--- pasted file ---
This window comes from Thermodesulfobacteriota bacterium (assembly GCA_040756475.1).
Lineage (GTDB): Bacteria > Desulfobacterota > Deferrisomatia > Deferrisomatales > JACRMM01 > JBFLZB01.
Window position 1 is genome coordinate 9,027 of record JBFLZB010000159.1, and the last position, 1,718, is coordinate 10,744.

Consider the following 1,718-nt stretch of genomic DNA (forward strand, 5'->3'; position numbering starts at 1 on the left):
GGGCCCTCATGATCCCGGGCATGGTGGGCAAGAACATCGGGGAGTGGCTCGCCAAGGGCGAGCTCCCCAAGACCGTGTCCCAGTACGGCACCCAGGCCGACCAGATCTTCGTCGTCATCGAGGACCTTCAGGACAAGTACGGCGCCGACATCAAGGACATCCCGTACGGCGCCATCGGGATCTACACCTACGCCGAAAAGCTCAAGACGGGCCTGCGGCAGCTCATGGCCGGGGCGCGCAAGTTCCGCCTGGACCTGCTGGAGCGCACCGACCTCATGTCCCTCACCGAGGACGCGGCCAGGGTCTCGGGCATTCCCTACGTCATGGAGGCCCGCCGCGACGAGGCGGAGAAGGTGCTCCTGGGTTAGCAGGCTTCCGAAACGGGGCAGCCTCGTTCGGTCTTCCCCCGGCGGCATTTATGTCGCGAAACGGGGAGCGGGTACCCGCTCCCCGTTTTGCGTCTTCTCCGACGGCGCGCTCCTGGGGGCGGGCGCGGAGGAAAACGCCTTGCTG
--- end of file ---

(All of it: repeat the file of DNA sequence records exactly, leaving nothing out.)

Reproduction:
This window comes from Thermodesulfobacteriota bacterium (assembly GCA_040756475.1).
Lineage (GTDB): Bacteria > Desulfobacterota > Deferrisomatia > Deferrisomatales > JACRMM01 > JBFLZB01.
Window position 1 is genome coordinate 9,027 of record JBFLZB010000159.1, and the last position, 1,718, is coordinate 10,744.

Consider the following 1,718-nt stretch of genomic DNA (forward strand, 5'->3'; position numbering starts at 1 on the left):
GGGCCCTCATGATCCCGGGCATGGTGGGCAAGAACATCGGGGAGTGGCTCGCCAAGGGCGAGCTCCCCAAGACCGTGTCCCAGTACGGCACCCAGGCCGACCAGATCTTCGTCGTCATCGAGGACCTTCAGGACAAGTACGGCGCCGACATCAAGGACATCCCGTACGGCGCCATCGGGATCTACACCTACGCCGAAAAGCTCAAGACGGGCCTGCGGCAGCTCATGGCCGGGGCGCGCAAGTTCCGCCTGGACCTGCTGGAGCGCACCGACCTCATGTCCCTCACCGAGGACGCGGCCAGGGTCTCGGGCATTCCCTACGTCATGGAGGCCCGCCGCGACGAGGCGGAGAAGGTGCTCCTGGGTTAGCAGGCTTCCGAAACGGGGCAGCCTCGTTCGGTCTTCCCCCGGCGGCATTTATGTCGCGAAACGGGGAGCGGGTACCCGCTCCCCGTTTTGCGTCTTCTCCGACGGCGCGCTCCTGGGGGCGGGCGCGGAGGAAAACGCCTTGCTG